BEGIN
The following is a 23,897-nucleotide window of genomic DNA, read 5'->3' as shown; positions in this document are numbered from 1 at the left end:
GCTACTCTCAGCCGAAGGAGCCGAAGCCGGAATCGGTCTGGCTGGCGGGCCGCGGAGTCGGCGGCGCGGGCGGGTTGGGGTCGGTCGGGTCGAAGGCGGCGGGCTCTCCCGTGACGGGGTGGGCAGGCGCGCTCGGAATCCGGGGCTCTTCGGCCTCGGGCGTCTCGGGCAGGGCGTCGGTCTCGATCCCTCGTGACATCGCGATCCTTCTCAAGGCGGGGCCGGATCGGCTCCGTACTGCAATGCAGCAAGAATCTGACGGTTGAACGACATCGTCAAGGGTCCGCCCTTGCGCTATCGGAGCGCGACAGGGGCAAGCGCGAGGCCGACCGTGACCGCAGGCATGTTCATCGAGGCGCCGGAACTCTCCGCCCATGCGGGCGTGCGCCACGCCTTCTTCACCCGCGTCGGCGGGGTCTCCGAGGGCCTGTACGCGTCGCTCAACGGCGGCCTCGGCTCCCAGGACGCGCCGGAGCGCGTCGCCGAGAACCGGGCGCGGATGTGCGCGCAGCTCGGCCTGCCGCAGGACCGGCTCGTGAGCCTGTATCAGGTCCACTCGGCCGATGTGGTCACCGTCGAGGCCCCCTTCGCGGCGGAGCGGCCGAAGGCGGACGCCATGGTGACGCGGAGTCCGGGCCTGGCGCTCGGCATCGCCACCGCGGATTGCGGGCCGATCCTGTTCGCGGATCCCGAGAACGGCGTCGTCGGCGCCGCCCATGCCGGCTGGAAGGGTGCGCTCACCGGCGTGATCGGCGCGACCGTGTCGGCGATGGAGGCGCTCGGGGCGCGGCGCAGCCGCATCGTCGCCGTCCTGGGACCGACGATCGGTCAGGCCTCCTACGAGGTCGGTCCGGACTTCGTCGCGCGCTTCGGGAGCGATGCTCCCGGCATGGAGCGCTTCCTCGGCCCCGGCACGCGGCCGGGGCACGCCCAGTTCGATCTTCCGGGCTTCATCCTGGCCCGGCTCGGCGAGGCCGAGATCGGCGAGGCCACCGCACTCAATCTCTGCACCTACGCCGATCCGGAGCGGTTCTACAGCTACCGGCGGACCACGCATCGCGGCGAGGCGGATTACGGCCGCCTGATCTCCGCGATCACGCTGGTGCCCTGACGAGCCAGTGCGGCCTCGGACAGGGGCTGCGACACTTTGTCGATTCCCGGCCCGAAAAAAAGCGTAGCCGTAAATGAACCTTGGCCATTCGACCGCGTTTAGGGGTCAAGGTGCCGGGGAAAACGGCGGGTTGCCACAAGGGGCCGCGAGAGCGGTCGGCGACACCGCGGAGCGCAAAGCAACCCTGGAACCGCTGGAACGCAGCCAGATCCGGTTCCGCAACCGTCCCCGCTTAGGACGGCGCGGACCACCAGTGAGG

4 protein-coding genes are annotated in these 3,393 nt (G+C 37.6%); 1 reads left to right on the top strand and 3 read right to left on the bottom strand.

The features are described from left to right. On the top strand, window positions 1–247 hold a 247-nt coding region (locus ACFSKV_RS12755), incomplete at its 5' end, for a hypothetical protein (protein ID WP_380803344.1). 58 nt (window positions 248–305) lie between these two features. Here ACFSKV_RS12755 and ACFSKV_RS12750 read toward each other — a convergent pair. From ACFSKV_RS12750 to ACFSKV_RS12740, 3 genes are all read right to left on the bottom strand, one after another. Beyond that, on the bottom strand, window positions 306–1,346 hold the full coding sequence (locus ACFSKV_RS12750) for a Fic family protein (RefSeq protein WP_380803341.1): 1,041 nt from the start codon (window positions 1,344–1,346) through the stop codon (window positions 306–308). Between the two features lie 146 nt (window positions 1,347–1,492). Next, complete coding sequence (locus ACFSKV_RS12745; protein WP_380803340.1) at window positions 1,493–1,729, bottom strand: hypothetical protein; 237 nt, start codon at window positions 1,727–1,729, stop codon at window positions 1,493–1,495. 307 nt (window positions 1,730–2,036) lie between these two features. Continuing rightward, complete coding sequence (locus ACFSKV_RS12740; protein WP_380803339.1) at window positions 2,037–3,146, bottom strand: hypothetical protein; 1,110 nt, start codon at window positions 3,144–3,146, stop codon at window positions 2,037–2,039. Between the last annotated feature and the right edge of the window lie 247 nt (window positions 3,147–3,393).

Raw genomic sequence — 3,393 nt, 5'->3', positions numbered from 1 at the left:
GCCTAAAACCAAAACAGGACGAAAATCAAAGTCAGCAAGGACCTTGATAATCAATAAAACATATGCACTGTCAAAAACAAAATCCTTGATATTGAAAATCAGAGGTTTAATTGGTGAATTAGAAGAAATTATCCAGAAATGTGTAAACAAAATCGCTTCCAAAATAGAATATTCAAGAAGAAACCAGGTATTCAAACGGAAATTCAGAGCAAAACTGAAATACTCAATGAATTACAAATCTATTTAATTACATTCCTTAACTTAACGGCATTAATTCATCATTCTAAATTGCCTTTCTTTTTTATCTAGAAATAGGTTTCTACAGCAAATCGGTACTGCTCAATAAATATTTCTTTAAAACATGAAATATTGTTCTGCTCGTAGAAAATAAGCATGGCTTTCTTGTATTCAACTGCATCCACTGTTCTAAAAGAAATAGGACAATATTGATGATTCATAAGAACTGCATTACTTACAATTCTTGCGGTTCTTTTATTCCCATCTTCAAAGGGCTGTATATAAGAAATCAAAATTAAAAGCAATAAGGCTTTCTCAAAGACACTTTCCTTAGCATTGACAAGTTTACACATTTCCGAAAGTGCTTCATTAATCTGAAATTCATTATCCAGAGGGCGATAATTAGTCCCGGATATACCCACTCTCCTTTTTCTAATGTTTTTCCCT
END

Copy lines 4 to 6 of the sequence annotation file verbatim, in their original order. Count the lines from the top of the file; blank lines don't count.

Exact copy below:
The features are described from left to right. On the top strand, window positions 1–247 hold a 247-nt coding region (locus ACFSKV_RS12755), incomplete at its 5' end, for a hypothetical protein (protein ID WP_380803344.1). 58 nt (window positions 248–305) lie between these two features. Here ACFSKV_RS12755 and ACFSKV_RS12750 read toward each other — a convergent pair. From ACFSKV_RS12750 to ACFSKV_RS12740, 3 genes are all read right to left on the bottom strand, one after another. Beyond that, on the bottom strand, window positions 306–1,346 hold the full coding sequence (locus ACFSKV_RS12750) for a Fic family protein (RefSeq protein WP_380803341.1): 1,041 nt from the start codon (window positions 1,344–1,346) through the stop codon (window positions 306–308). Between the two features lie 146 nt (window positions 1,347–1,492). Next, complete coding sequence (locus ACFSKV_RS12745; protein WP_380803340.1) at window positions 1,493–1,729, bottom strand: hypothetical protein; 237 nt, start codon at window positions 1,727–1,729, stop codon at window positions 1,493–1,495. 307 nt (window positions 1,730–2,036) lie between these two features. Continuing rightward, complete coding sequence (locus ACFSKV_RS12740; protein WP_380803339.1) at window positions 2,037–3,146, bottom strand: hypothetical protein; 1,110 nt, start codon at window positions 3,144–3,146, stop codon at window positions 2,037–2,039. Between the last annotated feature and the right edge of the window lie 247 nt (window positions 3,147–3,393).

Raw genomic sequence — 3,393 nt, 5'->3', positions numbered from 1 at the left:
GCCTAAAACCAAAACAGGACGAAAATCAAAGTCAGCAAGGACCTTGATAATCAATAAAACATATGCACTGTCAAAAACAAAATCCTTGATATTGAAAATCAGAGGTTTAATTGGTGAATTAGAAGAAATTATCCAGAAATGTGTAAACAAAATCGCTTCCAAAATAGAATATTCAAGAAGAAACCAGGTATTCAAACGGAAATTCAGAGCAAAACTGAAATACTCAATGAATTACAAATCTATTTAATTACATTCCTTAACTTAACGGCATTAATTCATCATTCTAAATTGCCTTTCTTTTTTATCTAGAAATAGGTTTCTACAGCAAATCGGTACTGCTCAATAAATATTTCTTTAAAACATGAAATATTGTTCTGCTCGTAGAAAATAAGCATGGCTTTCTTGTATTCAACTGCATCCACTGTTCTAAAAGAAATAGGACAATATTGATGATTCATAAGAACTGCATTACTTACAATTCTTGCGGTTCTTTTATTCCCATCTTCAAAGGGCTGTATATAAGAAATCAAAATTAAAAGCAATAAGGCTTTCTCAAAGACACTTTCCTTAGCATTGACAAGTTTACACATTTCCGAAAGTGCTTCATTAATCTGAAATTCATTATCCAGAGGGCGATAATTAGTCCCGGATATACCCACTCTCCTTTTTCTAATGTTTTTCCCT